Last week, we learned that it’s not just low-key bigots who use phrases like “I’m not against immigrants, but…” 

Immigrants themselves also say things like this. 

Hey, at least they’re trying to be civil. 

As opposed to the radical fear-mongers out there – the white supremacists. Many of whom, it turns out, are not white. 

Yup. Strap on your seat belts. It’s gonna be a wild ride for the next few weeks. 

We begin in Brooklyn, where New York City Mayor Eric Adams is desperately seeking shelter for migrants. 

At one point, Adams considered putting the migrants up in public school gymnasiums, which went over just about as terribly as you’d expect. 

“The schools themselves were not in affluent neighborhoods but rather served working-class families of color, who were now livid,” New York Times columnist Ginia Bellafante noted. 

“Parents, many immigrants themselves, were concerned about safety and felt cheated that their children would be denied gym in schools that were hardly abundant with amenities. They began lining up as early as three in the morning…in protest.” 

Many spoke to local TV stations and held up signs that were variations of this message: “We are immigrants ourselves. Or are parents are. But we still think this is a bad idea.” 

And of course, they’re right. But of course, no one really has a much better idea, do they? 

HBO’s John Oliver recently dedicated a long segment to the ongoing migrant shelter problem. It was very funny at times – at least when he was not lecturing the audience about the many obvious rights the migrants deserve such as a fair asylum hearing and process. And to be treated with dignity. To be safe.

Others offered similar lectures, about human beings not being illegal. The ACLU filed a lawsuit along similar lines. 

And now that we know what righteous folks you all are, where is it these poor souls and their children are going to sleep? And what very important social services are we going to slash, so as to come up with the necessary funds with which to tend to this very serious but very complex and expensive problem? 

And when working-class folks, who already need help with shelter and social services, get pissed off about these plans? Are you going to scold them as well?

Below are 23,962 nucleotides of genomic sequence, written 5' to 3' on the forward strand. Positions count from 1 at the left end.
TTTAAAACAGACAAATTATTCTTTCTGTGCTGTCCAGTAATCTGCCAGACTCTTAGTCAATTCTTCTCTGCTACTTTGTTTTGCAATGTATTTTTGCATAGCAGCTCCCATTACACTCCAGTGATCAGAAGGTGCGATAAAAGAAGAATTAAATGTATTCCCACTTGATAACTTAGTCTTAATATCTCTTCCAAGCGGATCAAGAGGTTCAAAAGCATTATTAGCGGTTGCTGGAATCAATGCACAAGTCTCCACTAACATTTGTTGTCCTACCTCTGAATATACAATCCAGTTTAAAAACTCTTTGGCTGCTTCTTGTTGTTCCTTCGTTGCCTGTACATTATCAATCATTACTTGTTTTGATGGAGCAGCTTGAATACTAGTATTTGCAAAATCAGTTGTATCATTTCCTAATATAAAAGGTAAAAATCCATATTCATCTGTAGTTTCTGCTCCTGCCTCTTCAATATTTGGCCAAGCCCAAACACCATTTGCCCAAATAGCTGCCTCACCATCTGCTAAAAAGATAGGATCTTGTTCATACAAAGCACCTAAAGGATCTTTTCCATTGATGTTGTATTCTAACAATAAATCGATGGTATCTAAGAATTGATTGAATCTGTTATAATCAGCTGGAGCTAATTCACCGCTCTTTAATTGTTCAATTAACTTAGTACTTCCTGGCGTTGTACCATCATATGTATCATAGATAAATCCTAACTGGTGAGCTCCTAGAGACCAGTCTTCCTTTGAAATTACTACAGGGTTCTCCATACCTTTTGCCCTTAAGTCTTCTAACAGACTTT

Why not? There’s a grand tradition in this country of letting the poor just tear at each other. 

It worked 150 years ago when Irish immigrants whipped up a frenzy about Chinese laborers out west. Historians generally ignore the class and labor issues at play here, and simply condemn this behavior as white supremacy, and why not?
They may not have had much money, but perhaps you’ve heard the Irish are quite famous for their milky complexion. 

Folks from Central or Latin America? Not so much. But no matter. 

“I didn’t like the book How the Irish Became White,” Irish American pundit Joan Walsh wrote in The Nation last week, arguing that Noel Ignatiev’s famous book unfairly made “the second-most-despised and discriminated group” seem “uniquely and resoundingly” racist. 

After all, as Walsh’s own headline had it: “White Supremacists Don’t Have to be White.” 

Walsh noted that the accused Allen, Texas gunman who killed eight people was a bigoted brute named Mauricio Garcia. 

The problem is that both righties and lefties have played a role locking Americans into their rigid racial and ethnic categories. And so the best Walsh can do is offer sentences like this: “But ‘whiteness’ doesn’t have to metastasize into ‘white supremacy.’ Just like rape is not about sex, but power, white supremacy is all about power.” 

Got that? Eventually, someone will talk about shelter and housing. And money. 

Until then, another bigoted brute – Cuban American Proud Boy Enrique Tarrio – is the person who actually gave us a glimpse into where America’s culture wars are going. 

I saw him wearing a shirt this week that read “American Supremacist.”

(On Twitter and Instagram: @TomDeignan)

*This column first appeared in the May 24 edition of the weekly Irish Voice newspaper, sister publication to IrishCentral.